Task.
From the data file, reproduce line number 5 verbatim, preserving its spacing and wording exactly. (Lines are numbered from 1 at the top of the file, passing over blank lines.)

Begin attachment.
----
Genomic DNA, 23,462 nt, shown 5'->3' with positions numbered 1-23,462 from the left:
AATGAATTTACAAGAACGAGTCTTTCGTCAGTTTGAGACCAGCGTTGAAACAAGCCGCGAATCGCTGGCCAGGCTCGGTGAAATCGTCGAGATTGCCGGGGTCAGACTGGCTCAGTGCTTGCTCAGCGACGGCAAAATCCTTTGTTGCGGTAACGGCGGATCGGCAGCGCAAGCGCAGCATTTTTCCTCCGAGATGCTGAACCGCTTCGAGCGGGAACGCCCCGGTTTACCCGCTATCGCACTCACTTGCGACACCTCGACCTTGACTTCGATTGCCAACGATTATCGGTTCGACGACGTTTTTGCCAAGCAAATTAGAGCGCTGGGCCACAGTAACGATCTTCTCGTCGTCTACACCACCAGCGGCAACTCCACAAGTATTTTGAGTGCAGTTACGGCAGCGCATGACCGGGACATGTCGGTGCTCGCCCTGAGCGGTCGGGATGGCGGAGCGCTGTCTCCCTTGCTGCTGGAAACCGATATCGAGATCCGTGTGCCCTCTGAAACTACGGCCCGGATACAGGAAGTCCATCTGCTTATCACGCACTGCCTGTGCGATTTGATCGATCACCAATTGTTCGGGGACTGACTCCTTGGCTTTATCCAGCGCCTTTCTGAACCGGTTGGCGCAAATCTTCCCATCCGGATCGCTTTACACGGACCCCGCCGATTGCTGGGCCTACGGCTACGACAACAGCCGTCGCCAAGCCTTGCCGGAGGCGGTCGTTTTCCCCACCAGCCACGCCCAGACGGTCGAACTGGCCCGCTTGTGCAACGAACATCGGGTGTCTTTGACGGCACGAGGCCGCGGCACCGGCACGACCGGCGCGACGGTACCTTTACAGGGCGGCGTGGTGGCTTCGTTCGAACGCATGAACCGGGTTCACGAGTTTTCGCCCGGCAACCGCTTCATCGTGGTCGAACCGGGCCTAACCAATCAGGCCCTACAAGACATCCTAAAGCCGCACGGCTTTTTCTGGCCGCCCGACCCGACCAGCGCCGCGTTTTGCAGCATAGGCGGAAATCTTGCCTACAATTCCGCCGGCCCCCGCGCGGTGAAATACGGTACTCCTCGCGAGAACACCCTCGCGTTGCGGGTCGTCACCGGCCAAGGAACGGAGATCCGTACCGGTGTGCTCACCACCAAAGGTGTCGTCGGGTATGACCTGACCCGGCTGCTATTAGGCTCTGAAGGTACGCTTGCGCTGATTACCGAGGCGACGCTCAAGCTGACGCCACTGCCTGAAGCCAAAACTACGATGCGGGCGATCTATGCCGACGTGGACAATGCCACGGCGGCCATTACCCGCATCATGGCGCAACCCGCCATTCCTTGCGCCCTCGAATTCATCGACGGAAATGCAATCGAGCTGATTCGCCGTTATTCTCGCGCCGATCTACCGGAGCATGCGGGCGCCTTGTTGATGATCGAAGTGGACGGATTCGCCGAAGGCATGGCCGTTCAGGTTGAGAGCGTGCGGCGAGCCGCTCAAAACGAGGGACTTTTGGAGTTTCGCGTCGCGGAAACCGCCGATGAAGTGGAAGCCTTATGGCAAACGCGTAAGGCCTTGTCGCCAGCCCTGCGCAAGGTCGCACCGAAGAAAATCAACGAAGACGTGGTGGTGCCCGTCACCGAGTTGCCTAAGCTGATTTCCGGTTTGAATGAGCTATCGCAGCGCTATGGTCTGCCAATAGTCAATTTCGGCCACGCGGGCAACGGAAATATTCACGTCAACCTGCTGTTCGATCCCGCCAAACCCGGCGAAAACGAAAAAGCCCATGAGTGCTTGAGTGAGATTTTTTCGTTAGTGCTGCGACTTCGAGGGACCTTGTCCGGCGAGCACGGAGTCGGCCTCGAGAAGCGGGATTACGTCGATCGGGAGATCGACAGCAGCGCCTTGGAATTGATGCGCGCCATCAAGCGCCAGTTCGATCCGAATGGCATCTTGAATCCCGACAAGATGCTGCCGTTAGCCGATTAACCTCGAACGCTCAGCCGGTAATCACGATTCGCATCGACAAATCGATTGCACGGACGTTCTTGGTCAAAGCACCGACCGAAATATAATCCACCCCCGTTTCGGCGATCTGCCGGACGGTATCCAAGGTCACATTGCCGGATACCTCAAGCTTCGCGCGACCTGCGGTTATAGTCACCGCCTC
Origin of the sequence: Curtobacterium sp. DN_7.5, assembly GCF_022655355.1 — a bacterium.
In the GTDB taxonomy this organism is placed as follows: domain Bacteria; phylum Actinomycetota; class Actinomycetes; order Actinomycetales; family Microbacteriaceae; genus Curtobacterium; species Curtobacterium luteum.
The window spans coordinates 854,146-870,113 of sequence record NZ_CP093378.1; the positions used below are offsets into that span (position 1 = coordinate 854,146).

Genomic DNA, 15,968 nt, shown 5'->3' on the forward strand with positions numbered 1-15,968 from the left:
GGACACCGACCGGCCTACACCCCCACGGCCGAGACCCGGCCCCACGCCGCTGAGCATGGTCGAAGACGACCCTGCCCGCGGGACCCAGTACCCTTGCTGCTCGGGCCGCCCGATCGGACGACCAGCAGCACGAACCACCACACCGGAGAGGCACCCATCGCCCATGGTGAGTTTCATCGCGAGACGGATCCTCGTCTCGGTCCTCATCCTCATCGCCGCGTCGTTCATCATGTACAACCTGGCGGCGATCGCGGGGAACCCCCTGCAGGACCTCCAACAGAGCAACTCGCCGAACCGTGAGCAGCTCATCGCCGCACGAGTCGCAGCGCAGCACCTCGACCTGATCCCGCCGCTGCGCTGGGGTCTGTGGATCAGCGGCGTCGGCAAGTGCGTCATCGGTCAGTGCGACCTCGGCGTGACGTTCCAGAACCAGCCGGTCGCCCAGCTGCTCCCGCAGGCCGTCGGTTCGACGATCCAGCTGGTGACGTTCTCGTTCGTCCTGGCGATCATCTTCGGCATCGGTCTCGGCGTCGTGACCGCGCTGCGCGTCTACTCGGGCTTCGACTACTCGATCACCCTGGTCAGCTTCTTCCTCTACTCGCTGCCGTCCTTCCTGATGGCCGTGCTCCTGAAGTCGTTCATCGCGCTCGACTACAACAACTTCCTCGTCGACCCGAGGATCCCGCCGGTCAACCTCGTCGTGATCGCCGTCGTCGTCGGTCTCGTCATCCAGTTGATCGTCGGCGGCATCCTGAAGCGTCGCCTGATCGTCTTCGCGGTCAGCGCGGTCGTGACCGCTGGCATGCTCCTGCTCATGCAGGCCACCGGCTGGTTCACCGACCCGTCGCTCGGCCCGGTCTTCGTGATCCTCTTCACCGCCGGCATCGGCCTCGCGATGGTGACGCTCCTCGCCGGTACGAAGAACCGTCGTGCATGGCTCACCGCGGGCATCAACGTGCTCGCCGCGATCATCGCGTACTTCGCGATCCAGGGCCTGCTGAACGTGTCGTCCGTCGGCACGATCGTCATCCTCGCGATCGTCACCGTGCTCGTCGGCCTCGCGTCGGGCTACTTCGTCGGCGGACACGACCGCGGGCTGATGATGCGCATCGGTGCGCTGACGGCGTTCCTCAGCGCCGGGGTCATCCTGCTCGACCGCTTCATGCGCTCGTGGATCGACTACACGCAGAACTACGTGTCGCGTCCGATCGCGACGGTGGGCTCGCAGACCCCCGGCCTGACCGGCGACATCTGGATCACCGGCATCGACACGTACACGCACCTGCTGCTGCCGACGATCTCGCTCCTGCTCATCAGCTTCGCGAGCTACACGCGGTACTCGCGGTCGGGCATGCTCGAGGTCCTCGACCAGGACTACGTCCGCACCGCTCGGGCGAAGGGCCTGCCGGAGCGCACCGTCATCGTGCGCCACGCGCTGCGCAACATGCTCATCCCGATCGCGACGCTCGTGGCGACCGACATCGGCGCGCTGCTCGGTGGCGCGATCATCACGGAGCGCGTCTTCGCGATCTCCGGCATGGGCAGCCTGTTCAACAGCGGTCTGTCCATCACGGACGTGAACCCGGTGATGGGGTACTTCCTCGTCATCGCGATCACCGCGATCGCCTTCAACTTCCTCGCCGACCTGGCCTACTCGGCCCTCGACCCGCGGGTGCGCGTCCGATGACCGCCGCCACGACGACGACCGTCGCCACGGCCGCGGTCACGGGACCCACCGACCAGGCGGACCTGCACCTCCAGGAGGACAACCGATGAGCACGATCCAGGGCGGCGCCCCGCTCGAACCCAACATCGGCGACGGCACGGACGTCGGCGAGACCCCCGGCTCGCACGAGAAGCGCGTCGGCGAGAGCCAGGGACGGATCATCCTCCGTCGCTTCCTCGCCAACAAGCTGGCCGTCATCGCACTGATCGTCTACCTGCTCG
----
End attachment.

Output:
The window spans coordinates 854,146-870,113 of sequence record NZ_CP093378.1; the positions used below are offsets into that span (position 1 = coordinate 854,146).